What do you do when your brother and sister-in-law bring over your baby niece, and you know deep in your heart, they’d never leave you alone with her? (You accept, but your heart breaks a little, even though you know it’ll be easier when she’s bigger).

What do you do when a client at work becomes borderline abusive, but you fear quitting because, well, what if you can’t get another job? (You stay, or you go back to unemployment and “job services.”)

What do you do when you land the job interview and wonder, “Do I disclose or not? How much of my CP, my autism, my whatever, do I reveal or let show?” (You ask advice, but then wonder if you should take it).

What do you do when that cute guy at church, the community center, your book club, asks you on a date, but you hesitate because well, a lot of PWDs in relationships face abuse? (Oh, boy…)

What do you do when the animal shelter turns down your adoption application? (You fight, but you might lose. So sometimes, because you’re afraid to lose–again–you walk away).

What do you do when lack of transportation keeps you from doing what you want and going where you want, for the 200th time? (You stay home and fight discouragement).

What do you do when you want your favorite meal, but no one’s home to help you cook it, and when they are home, they’re too tired or busy from their work, their extracurricular activities, their problems, to help? (You eat what they make).

What do you do when everybody is too busy with their problems to hear you? (You shut up).

What do you do when you have a dream, but because you know your limitations so well, you don’t step out in faith for fear of failure?

What do you do?

I’m still figuring it out, as I’m sure every PWD is to some degree. There is no IEP, no anything-P, for this. There’s no formula, no set of goals, no measuring stick. Are there solutions? Sure, sometimes. That’s why a ton of disability services exist–but they’re often geared toward only a certain subset of disabilities or groups of PWDs (often the most severe, but that’s a separate issue). But often, clear-cut answers don’t exist. It’s nobody’s fault; it’s just life.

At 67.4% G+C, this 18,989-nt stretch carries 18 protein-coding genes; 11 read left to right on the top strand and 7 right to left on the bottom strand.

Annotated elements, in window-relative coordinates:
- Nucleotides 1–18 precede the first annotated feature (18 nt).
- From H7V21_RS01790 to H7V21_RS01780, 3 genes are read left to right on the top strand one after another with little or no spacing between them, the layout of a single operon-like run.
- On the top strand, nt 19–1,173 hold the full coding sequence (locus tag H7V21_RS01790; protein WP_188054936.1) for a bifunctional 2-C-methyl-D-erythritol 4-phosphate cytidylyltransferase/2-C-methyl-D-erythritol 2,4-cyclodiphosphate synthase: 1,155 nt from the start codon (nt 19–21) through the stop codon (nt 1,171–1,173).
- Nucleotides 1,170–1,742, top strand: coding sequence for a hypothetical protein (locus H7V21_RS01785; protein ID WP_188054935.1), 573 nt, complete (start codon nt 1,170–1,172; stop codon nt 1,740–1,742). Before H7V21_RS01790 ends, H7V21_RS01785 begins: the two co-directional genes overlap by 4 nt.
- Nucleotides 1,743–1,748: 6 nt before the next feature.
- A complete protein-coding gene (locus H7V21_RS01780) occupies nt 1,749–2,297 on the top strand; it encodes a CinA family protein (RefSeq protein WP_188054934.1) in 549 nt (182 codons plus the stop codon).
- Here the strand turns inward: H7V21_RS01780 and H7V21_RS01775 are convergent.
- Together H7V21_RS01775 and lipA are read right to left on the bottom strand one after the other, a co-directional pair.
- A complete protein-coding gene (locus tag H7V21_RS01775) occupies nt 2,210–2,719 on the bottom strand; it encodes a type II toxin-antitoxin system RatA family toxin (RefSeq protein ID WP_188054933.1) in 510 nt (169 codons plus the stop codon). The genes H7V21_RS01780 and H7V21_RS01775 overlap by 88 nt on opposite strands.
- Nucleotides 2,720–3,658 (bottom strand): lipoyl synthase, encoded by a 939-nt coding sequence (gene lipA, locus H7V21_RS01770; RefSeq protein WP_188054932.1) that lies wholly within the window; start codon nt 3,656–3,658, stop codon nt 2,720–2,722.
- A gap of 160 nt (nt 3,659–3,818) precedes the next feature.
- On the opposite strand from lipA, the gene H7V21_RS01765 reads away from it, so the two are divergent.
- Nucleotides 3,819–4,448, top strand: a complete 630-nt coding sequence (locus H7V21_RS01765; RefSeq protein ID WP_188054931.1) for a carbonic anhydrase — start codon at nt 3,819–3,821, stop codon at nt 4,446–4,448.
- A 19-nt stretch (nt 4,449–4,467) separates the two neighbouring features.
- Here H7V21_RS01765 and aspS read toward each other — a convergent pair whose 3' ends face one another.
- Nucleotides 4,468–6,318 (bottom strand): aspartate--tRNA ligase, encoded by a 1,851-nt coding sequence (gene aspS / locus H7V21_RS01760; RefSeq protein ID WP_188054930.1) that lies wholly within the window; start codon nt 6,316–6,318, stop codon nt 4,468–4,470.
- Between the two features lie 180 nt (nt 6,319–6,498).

But does that have to be life for PWDs? I know I’ve asked this question millions of times, but it never leaves my head, and I won’t stop asking until I, until we all, get answers.

I realize we can’t teach “life.” There’s absolutely no way to know, 100%, how to do some things until you just do them. (Hat tip to Nike). But the question on my mind is, even if we can’t teach, can we do a better job of preparing and encouraging? For instance–yes, we can teach self-advocacy. But I think in doing so, we should say, “Sometimes self-advocacy will only take you partway. Here are some options for when you get pushback.” Yes, we can teach diaper-changing, bottle-warming, the safe way to hold a baby, etc. But in doing so, we should also say, “You have the potential to reproduce and raise a family–if you want to, with the right people. Here are some ways to know who’s right and who’s not. Here are some modifications you might use.” (For example, I sometimes hold my niece with a pillow under the arm that isn’t supporting her. That keeps her from falling off my lap).

You remember the Lost Boys from Peter Pan? Yeah–well, as an adult with a disability, I often feel like a Lost Girl. I can function, but that doesn’t mean I know how to navigate every situation. After living like this for years, I know there must be more Lost Girls and Boys out there–except they grew up. They’re Lost Men and Lost Women.

Hear us, temporarily able-bodied world. The IEPs, the other Ps, the safety of Disability Land–for many of us, it’s gone. Find us. Listen, and help us navigate. And if you are one of those men and women: don’t give up. You deserve to be found. You deserve to know what to do. I for one won’t stop looking until I find answers for myself, and for you.